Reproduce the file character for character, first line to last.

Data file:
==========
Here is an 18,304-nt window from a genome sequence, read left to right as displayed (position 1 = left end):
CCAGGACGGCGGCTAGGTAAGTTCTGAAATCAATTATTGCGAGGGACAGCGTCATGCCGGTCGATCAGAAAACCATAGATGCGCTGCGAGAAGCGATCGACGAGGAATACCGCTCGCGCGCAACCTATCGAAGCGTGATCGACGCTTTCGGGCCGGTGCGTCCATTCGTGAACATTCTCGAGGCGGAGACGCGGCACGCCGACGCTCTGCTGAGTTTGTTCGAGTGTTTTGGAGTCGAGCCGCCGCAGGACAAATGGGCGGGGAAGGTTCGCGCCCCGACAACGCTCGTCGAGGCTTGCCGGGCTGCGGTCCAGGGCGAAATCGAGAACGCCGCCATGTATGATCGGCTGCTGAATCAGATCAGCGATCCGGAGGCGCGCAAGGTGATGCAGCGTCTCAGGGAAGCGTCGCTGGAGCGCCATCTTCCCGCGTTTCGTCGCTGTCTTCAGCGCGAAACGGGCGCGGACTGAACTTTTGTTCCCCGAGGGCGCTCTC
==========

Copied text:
Here is an 18,304-nt window from a genome sequence, read left to right as displayed (position 1 = left end):
CCAGGACGGCGGCTAGGTAAGTTCTGAAATCAATTATTGCGAGGGACAGCGTCATGCCGGTCGATCAGAAAACCATAGATGCGCTGCGAGAAGCGATCGACGAGGAATACCGCTCGCGCGCAACCTATCGAAGCGTGATCGACGCTTTCGGGCCGGTGCGTCCATTCGTGAACATTCTCGAGGCGGAGACGCGGCACGCCGACGCTCTGCTGAGTTTGTTCGAGTGTTTTGGAGTCGAGCCGCCGCAGGACAAATGGGCGGGGAAGGTTCGCGCCCCGACAACGCTCGTCGAGGCTTGCCGGGCTGCGGTCCAGGGCGAAATCGAGAACGCCGCCATGTATGATCGGCTGCTGAATCAGATCAGCGATCCGGAGGCGCGCAAGGTGATGCAGCGTCTCAGGGAAGCGTCGCTGGAGCGCCATCTTCCCGCGTTTCGTCGCTGTCTTCAGCGCGAAACGGGCGCGGACTGAACTTTTGTTCCCCGAGGGCGCTCTC